Yesterday I sold out of my ExxonMobil (XOM) position and bought Total SA (TOT). XOM is approaching my estimated fair value so my selling discipline forced me to sell. TOT is definitely one of the uglier houses on the energy block but the market seems to be over discounting the company just on a reserves basis.
With markets remarkably resilient in the face of continued euro region troubles, an anemic US economic recovery and growing concerns of a crash in China, investors may want to consider deep value stocks for possible investment. While cheap stocks can always get cheaper, true value stocks (as opposed to value traps) will probably fall less than the average equity due to already depressed valuations. But if purchased at low enough prices, the possibility also exists that the stock could go up even if the broader market is struggling. As discussed in my 2011 portfolio performance review, all of my new buys in 2011 posted gains for my portfolio even as they registered losses for the whole year due to my purchases near bottoms.
Hence, I ran Zack’s deep value screen, which includes the following criteria:
I have been looking to sell PWE around $20 for some time … for a rundown of my reasons, please see this article. Investor optimism at the start of a new year provided that opportunity but instead of outright selling the shares (and missing out on future gains), I instead sold PWE $20 June 2012 call options for $2.00 premium — possibly adding a 10% gain to my exit. If shares close above $20 at the expiration date, I will be out of PWE at an actual price of $22. If shares fall below $20, I retain the shares but note that I’ve protected my downside down to $18. In the meantime, I will collect at least one more dividend (in addition to the payout this month).
- Enlightened-American Portfolio: +7.6% in 2011 (my actual IRR, including cash balance)
- Dow Jones Industrial Average:+5.5%
- Nasdaq: -1.8%
- S&P 500: 0.0%
- DJ Wilshire 5000: -1.4%
- Russell 2000: -5.5%
Warren Buffett once stated an investor needed 5 years minimum of track record before any judgment on investment acumen can be made. I have now cleared this hurdle during the toughest trading markets in at least a generation, so some expectations to meet investment objectives may be reasonable at this point.
While beating the market is gratifying, I must reiterate my primary investment objective is not to beat the market every year. Rather, I seek to outperform the market during down years (2011 may be included in this category) and to remain within shouting distance of the market during bullish years. These were the objectives laid out by Buffett during his hedge fund years and if accomplished over the long term, should lead to preservation and growth of capital.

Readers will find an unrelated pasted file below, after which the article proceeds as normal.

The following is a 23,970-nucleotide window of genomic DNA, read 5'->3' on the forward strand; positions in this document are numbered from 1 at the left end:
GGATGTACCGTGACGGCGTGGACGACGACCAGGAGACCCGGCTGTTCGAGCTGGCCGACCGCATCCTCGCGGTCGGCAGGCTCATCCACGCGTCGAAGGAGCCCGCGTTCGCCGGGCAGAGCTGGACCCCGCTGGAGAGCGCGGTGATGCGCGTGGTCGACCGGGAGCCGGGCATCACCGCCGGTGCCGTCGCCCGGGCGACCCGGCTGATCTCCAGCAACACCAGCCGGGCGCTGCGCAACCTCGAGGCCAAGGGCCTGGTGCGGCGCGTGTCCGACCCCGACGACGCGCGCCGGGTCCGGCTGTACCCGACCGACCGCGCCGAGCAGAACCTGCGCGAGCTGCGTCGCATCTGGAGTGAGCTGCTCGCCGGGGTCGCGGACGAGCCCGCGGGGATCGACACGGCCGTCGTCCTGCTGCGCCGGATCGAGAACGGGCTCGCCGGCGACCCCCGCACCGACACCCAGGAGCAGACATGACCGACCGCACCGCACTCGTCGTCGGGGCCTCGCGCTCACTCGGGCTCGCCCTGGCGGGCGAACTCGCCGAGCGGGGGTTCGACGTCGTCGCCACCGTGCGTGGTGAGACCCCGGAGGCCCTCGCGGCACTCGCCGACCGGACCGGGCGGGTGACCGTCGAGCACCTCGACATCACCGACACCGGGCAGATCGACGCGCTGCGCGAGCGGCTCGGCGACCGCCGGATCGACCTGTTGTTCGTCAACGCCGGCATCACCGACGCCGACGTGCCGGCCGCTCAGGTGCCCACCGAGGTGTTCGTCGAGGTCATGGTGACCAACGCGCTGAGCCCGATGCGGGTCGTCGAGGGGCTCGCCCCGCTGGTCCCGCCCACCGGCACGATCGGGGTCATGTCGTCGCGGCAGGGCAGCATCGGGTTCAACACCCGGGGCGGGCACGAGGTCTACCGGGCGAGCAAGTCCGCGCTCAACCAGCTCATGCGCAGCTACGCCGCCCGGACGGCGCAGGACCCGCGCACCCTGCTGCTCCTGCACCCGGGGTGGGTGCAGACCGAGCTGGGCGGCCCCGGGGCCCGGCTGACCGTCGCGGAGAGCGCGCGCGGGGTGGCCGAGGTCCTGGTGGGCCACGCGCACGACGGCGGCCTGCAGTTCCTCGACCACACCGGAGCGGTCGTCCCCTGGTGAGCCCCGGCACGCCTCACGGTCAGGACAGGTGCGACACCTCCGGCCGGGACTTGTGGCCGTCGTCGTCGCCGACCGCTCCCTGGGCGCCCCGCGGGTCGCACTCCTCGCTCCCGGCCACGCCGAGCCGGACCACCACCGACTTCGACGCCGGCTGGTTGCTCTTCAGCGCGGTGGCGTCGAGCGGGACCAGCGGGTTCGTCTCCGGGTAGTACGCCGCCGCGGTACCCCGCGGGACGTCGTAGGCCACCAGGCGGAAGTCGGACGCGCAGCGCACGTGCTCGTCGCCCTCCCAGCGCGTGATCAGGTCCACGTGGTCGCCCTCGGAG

While year-end recaps are customary with the new year, it may also be instructive to review 2011 for clues on how to continue gains in 2012.
- Enlightened-American Portfolio: +9.5% through Nov 30, 2011 (my actual IRR, including cash balance)
- Dow Jones Industrial Average:+4.0%
- Nasdaq: -1.2%
- S&P 500: -0.9%
- DJ Wilshire 5000: -1.9%
- Russell 2000 (smallcap): -5.9%
New adds to the portfolio included Applied Materials and rolling over the Telefonica naked puts. Also added to my GE position. More commentary to follow.
With the turbulence in Europe and questions of US economic growth, markets seem particularly susceptible to headline risk, subjecting investors to massive volatility and major political risk. One of the appeals of activist investing is the possibility of a situation-specific catalyst, which allows results to de-couple from the broader market. Of course, activist investing requires a great deal more effort and resources than passive investing and is beyond the ability of retail investors. But we can still track notable activist hedge funds, piggyback onto their best ideas and allow them to do the heavy lifting for us. And we don’t have to pay them any 2+20 fees to boot.